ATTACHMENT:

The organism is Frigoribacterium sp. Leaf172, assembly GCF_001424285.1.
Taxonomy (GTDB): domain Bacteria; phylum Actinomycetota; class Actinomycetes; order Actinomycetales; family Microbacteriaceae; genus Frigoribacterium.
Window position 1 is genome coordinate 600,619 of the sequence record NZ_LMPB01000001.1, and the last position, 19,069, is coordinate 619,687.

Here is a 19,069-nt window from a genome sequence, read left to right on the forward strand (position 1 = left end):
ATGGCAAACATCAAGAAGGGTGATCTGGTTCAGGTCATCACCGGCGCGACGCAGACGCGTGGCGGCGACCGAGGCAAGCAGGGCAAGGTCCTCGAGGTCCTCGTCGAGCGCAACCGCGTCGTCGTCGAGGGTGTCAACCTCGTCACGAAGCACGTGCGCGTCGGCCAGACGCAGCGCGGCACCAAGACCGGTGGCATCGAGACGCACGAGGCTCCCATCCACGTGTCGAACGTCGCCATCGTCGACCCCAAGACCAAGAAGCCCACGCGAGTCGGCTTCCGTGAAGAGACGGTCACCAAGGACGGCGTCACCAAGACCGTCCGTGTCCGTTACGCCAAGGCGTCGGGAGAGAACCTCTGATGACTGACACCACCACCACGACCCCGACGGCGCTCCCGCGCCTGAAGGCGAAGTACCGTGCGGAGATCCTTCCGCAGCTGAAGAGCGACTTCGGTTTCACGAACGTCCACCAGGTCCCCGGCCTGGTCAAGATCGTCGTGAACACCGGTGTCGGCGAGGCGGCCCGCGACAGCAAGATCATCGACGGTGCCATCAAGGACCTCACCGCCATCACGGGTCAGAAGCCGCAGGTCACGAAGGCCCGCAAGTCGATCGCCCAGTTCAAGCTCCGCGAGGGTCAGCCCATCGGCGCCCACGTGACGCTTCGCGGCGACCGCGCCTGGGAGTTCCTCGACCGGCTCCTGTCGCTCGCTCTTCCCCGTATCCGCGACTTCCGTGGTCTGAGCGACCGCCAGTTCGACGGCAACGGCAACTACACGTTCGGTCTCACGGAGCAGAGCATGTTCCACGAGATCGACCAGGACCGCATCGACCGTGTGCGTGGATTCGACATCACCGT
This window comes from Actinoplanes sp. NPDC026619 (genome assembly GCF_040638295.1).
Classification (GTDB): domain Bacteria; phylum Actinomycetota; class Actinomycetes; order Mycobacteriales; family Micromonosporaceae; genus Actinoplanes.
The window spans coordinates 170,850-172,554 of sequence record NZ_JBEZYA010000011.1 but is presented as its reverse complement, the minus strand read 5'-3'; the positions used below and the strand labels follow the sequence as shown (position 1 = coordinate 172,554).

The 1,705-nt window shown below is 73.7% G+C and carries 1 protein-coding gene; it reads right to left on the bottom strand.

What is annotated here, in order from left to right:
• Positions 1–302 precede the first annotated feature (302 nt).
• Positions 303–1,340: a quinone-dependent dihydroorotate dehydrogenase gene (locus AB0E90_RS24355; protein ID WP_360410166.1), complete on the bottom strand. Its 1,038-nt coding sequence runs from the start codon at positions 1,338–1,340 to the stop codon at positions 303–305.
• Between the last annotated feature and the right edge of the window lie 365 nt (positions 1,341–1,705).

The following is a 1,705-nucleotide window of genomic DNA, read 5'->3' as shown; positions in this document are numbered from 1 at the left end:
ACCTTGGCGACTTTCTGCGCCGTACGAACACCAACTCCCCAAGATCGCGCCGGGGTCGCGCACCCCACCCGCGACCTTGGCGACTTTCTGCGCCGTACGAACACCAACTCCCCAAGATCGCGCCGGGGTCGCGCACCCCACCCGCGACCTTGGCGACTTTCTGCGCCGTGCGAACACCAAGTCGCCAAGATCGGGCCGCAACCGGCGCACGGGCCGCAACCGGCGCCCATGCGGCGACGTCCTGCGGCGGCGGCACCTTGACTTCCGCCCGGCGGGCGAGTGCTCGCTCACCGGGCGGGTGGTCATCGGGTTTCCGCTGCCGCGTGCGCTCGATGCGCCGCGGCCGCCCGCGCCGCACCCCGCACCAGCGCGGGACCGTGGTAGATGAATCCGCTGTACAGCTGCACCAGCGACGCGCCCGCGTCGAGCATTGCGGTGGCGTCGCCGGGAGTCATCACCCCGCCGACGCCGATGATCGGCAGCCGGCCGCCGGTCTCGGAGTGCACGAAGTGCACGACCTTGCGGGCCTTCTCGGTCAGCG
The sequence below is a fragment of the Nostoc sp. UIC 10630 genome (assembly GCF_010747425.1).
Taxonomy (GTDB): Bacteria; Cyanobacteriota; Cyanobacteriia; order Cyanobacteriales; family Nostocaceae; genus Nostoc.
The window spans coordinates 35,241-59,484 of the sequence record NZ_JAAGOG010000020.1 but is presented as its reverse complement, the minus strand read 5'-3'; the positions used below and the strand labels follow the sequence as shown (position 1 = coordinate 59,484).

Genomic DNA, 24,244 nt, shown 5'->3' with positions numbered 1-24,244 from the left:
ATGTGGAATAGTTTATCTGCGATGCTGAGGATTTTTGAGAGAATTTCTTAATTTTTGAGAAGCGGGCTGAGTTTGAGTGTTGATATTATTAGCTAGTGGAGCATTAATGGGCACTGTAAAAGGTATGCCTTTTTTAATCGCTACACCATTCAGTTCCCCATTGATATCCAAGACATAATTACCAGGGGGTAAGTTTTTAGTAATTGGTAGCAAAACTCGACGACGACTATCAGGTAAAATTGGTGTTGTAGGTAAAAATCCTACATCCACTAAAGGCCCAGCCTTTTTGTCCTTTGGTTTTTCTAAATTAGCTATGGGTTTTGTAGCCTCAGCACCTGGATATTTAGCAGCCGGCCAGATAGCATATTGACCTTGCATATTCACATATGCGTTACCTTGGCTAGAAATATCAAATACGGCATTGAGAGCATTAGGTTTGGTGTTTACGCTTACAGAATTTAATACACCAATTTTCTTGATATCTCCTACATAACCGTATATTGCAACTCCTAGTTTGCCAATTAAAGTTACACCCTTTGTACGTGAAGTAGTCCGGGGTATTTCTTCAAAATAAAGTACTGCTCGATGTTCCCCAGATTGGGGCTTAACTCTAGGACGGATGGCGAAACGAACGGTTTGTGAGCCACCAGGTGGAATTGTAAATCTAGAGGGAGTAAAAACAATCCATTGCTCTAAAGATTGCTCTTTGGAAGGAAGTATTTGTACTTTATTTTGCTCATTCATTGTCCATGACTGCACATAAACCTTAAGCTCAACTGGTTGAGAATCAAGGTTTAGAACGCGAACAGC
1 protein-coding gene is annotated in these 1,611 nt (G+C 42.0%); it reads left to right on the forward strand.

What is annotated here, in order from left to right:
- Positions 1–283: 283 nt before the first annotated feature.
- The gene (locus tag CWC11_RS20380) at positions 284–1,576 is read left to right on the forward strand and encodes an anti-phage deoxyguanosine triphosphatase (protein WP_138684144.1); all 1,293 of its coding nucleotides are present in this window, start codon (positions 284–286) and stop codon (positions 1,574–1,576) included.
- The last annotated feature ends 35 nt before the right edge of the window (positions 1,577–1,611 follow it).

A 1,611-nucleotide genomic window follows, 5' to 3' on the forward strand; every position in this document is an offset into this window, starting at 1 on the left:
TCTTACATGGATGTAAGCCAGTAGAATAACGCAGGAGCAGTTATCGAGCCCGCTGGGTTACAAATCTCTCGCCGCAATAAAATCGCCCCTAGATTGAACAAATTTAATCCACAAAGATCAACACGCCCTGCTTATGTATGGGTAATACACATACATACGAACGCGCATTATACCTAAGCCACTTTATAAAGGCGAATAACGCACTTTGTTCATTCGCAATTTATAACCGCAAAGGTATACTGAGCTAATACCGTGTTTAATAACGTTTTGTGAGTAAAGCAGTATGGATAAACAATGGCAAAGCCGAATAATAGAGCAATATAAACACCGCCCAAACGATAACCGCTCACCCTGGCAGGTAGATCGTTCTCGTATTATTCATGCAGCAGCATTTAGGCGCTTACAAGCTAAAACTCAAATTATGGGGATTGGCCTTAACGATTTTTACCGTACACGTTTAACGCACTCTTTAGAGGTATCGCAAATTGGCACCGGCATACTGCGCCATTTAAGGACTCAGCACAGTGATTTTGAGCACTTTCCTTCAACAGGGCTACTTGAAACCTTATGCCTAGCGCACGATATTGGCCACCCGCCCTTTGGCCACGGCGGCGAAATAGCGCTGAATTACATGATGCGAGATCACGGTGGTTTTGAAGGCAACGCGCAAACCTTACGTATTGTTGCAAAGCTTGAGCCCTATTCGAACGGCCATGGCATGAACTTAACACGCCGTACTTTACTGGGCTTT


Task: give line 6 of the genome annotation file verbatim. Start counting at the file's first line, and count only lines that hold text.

This window comes from Actinoplanes sp. NPDC026619 (genome assembly GCF_040638295.1).